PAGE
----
Dog breed size is caused by a single gene

..... small white dog

Have you ever wondered about the size diversity of dogs? That is, there is diversity in races of humans but this has occurred over hundreds of thousands of years, and the diversity in height is no where near the diversity you find in dog sizes.

This article looks at a recent study (2007) on dog size diversity that found a gene responsible for variation in sizes between breeds, and within breeds, and has even traced back the possible origin of it.


First off, I wish to note that the source is a scientific/ medical paper that has jargon and statistics well beyond anyone not practicing in these fields. This means that rather than providing the proof by way of graphs and tables, that an analysis of their discussion points will be made.

As a base, you should be aware that " Size variation in the domestic dog is extreme and surpasses that of all other living and extinct species in the dog family,"

The reason why this is so special is that knowing that the  domestic dog descended from the gray wolf approximately 15,000 years ago AND  the vast majority of dog breeds have been created by man over the past few hundred years - MEANS that the rate of evolution is extraordinary.

SPOLIER ALERT: It was found that "A single IGF1 single-nucleotide polymorphism haplotype is common to all small breeds and nearly absent from giant breeds."


1  -  Through a genome-wide scan, (they)  identified a major quantitative trait locus (QTL) on chromosome 15 influencing size variation within a single breed.

2  - They "examined genetic variation in the 15-megabase interval surrounding the QTL in small and giant breeds."

One of the main dogs they analysed was the Portuguese water dog (PWD), because as a breed it is allowed to have a significant variation in size by the American Kennel Club (AKC).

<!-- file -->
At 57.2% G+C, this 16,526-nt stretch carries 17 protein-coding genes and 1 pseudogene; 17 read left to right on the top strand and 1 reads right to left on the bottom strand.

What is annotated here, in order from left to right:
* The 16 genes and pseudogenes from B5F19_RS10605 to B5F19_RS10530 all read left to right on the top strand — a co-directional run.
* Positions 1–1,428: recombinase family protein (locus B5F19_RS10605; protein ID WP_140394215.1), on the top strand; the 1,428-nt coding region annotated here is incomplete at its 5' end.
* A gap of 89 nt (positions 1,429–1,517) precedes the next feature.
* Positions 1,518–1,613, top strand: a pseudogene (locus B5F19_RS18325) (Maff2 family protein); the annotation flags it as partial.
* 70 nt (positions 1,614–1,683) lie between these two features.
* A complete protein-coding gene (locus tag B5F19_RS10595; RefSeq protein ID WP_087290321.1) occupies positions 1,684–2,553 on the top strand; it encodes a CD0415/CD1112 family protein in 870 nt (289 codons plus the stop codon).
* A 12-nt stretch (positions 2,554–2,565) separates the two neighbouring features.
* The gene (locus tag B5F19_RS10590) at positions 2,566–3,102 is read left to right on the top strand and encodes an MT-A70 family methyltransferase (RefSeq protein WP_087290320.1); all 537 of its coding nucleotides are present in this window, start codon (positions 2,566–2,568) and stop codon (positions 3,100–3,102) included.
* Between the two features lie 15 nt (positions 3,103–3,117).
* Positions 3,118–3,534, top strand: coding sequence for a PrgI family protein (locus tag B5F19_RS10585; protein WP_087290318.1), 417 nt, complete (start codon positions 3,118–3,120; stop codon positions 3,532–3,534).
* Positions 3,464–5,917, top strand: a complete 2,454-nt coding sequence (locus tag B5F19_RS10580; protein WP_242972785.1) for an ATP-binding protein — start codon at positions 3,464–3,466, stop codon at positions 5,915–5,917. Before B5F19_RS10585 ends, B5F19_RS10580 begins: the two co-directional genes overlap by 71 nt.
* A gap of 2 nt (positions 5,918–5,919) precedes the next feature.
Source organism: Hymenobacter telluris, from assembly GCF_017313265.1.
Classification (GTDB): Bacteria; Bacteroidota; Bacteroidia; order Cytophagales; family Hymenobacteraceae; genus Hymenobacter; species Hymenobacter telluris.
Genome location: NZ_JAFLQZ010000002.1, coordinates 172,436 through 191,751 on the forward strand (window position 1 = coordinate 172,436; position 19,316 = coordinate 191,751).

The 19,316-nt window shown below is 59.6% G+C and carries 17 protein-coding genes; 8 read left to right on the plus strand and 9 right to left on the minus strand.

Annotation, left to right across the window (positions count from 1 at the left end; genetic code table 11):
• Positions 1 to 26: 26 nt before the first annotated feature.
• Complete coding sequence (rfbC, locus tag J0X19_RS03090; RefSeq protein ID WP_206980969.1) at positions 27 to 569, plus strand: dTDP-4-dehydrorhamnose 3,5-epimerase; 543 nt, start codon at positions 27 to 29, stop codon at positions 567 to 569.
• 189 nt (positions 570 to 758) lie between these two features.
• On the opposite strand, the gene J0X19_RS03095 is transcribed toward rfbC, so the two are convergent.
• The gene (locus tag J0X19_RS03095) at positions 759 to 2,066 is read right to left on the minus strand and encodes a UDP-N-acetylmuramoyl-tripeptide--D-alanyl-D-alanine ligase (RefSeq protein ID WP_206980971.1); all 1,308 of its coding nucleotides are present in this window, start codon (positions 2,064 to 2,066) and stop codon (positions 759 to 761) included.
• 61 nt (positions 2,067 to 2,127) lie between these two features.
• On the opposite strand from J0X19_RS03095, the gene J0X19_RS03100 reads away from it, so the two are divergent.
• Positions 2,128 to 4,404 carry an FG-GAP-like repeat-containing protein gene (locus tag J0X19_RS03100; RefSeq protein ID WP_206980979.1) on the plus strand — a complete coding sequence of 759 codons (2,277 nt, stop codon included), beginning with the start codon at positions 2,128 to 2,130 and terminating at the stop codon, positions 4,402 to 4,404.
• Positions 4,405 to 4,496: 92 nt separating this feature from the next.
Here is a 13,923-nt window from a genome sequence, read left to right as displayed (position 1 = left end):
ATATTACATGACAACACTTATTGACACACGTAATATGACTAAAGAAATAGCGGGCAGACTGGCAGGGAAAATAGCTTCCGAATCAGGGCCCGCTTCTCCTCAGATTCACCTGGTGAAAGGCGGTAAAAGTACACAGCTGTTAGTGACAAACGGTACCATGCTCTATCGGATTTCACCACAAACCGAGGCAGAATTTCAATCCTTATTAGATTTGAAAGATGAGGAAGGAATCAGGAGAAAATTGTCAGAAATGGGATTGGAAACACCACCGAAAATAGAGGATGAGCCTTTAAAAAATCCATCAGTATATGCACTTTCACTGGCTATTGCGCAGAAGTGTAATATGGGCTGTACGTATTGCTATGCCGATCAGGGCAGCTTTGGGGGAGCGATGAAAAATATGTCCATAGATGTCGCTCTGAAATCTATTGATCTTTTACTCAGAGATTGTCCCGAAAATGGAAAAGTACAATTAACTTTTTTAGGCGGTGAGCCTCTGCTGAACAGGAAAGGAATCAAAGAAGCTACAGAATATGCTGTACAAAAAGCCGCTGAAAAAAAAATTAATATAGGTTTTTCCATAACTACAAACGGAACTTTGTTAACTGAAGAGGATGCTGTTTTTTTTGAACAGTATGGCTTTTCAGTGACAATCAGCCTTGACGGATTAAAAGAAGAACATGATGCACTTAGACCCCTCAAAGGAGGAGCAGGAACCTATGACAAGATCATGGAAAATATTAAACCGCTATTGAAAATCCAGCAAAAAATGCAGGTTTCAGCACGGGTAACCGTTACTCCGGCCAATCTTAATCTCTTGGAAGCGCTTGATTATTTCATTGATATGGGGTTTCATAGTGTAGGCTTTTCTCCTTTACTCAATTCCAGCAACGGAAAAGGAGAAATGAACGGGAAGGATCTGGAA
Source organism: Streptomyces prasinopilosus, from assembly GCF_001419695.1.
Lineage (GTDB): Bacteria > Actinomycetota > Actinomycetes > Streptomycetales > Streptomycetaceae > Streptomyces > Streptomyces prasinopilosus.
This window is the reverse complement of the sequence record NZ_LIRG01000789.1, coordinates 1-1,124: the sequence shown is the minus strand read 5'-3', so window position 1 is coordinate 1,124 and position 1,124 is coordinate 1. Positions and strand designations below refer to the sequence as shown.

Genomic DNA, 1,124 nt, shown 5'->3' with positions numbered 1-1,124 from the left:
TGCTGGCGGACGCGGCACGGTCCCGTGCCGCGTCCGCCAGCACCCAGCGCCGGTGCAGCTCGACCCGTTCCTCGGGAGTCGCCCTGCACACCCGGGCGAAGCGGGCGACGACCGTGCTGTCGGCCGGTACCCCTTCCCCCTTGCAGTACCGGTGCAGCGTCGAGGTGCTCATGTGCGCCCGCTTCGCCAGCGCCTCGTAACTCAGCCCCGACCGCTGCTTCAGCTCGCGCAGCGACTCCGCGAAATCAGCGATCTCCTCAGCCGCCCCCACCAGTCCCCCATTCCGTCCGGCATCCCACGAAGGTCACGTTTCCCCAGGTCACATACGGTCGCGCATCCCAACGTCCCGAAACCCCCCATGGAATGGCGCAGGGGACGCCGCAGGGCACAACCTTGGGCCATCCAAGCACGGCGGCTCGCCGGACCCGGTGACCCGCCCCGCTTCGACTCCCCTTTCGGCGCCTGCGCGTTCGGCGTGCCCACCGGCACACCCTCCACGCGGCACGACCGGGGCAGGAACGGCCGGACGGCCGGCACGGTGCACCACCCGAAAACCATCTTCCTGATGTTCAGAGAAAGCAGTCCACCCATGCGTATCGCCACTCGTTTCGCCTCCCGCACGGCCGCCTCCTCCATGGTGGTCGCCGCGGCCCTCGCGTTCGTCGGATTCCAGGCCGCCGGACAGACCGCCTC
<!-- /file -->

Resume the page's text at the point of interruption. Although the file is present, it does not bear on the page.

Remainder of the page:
The researchers received full marks for thoroughness as they made 92 radiographic skeletal measurements for size and shape of the PWD and "found that two QTL (FH2017 at 37.9 Mb and FH2295 at 43.5 Mb) within this region were strongly associated with body size in Four Hundred and sixty three (463) PWDs.  That is, common genetic markers were found that related specific to size within that ONE breed.

For comparison between breeds genetic samples were taken from another one hundred and forty three breeds!


Because first archaeological record of dogs, (12,000 to 15,000 years ago) shows size diversity was present early in the history of domestication, the gene responsible for size variation was most likely present at the genesis of the domestic dog.

Domestic dogs evolved from wolves 15,000 years ago, so you would expect that the early dogs were all large, yet "The early and widespread appearance of small size suggests that an ancestral small dog IGF1 haplo-type was readily spread over a large geographic area by trade and human migration and was maintained in local gene pools by selection. Such early selection on dogs may have been manifest as intentional artificial selection exercised by early humans or as an adaptive trait for coexistence with humans in the more crowded confines of developing villages and cities."


The reason that this research is considered break-though is that previously it was thought that major differences in dog size between breeds was due to " elevated mutation or recombination rates." Something that no other mammalian species experience. HOWEVER, this research shows that " a single IGF1 allele is a major determinant of small size in dogs and that intense artificial selection has left a signature in the proximity of IGF1 that can readily be found by genomic scans of breeds sharing a common phenotype."

Thus without this specific gene, some breeds were not easily 'bred down'. For instance most breeds start with a large single breed (such as poodle or schnauzer) and because these breeds have the IGFI allele gene, they are able moderately easily have smaller dogs  in the litter bred together until a whole new breed size is created. Such as the poodle Standard TO miniature TO toy TO tea cup.


Article by Bruce Dwyer. If you wish to use any of this information please use a LINK reference to

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A Single IGF1 Allele Is a Major Determinant of Small Size in Dogs. Nathan B. Sutter et al (2007)


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